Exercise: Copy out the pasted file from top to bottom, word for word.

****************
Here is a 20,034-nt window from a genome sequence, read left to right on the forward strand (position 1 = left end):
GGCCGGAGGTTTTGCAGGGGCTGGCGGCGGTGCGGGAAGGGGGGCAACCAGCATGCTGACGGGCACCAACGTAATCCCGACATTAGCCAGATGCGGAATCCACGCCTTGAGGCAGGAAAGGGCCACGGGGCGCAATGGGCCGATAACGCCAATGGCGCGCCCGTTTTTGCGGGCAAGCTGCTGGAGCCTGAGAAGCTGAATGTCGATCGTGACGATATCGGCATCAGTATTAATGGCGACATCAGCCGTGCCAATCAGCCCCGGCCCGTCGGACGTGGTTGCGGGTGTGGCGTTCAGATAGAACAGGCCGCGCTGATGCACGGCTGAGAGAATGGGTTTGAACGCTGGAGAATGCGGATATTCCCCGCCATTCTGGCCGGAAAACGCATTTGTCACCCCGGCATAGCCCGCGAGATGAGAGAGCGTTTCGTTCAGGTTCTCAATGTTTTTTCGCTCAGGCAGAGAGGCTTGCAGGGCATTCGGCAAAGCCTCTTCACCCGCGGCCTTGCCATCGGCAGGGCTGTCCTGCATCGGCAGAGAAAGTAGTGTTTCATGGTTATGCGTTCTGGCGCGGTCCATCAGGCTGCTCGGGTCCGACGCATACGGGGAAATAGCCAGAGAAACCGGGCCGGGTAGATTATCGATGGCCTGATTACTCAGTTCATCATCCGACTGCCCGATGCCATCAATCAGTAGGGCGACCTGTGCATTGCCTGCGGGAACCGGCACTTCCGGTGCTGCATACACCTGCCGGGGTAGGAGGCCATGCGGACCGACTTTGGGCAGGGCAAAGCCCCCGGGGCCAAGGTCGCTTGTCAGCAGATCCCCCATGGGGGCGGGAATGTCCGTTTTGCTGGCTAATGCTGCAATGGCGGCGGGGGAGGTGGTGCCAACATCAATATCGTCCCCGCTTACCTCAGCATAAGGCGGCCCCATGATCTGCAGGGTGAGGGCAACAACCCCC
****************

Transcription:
Here is a 20,034-nt window from a genome sequence, read left to right on the forward strand (position 1 = left end):
GGCCGGAGGTTTTGCAGGGGCTGGCGGCGGTGCGGGAAGGGGGGCAACCAGCATGCTGACGGGCACCAACGTAATCCCGACATTAGCCAGATGCGGAATCCACGCCTTGAGGCAGGAAAGGGCCACGGGGCGCAATGGGCCGATAACGCCAATGGCGCGCCCGTTTTTGCGGGCAAGCTGCTGGAGCCTGAGAAGCTGAATGTCGATCGTGACGATATCGGCATCAGTATTAATGGCGACATCAGCCGTGCCAATCAGCCCCGGCCCGTCGGACGTGGTTGCGGGTGTGGCGTTCAGATAGAACAGGCCGCGCTGATGCACGGCTGAGAGAATGGGTTTGAACGCTGGAGAATGCGGATATTCCCCGCCATTCTGGCCGGAAAACGCATTTGTCACCCCGGCATAGCCCGCGAGATGAGAGAGCGTTTCGTTCAGGTTCTCAATGTTTTTTCGCTCAGGCAGAGAGGCTTGCAGGGCATTCGGCAAAGCCTCTTCACCCGCGGCCTTGCCATCGGCAGGGCTGTCCTGCATCGGCAGAGAAAGTAGTGTTTCATGGTTATGCGTTCTGGCGCGGTCCATCAGGCTGCTCGGGTCCGACGCATACGGGGAAATAGCCAGAGAAACCGGGCCGGGTAGATTATCGATGGCCTGATTACTCAGTTCATCATCCGACTGCCCGATGCCATCAATCAGTAGGGCGACCTGTGCATTGCCTGCGGGAACCGGCACTTCCGGTGCTGCATACACCTGCCGGGGTAGGAGGCCATGCGGACCGACTTTGGGCAGGGCAAAGCCCCCGGGGCCAAGGTCGCTTGTCAGCAGATCCCCCATGGGGGCGGGAATGTCCGTTTTGCTGGCTAATGCTGCAATGGCGGCGGGGGAGGTGGTGCCAACATCAATATCGTCCCCGCTTACCTCAGCATAAGGCGGCCCCATGATCTGCAGGGTGAGGGCAACAACCCCC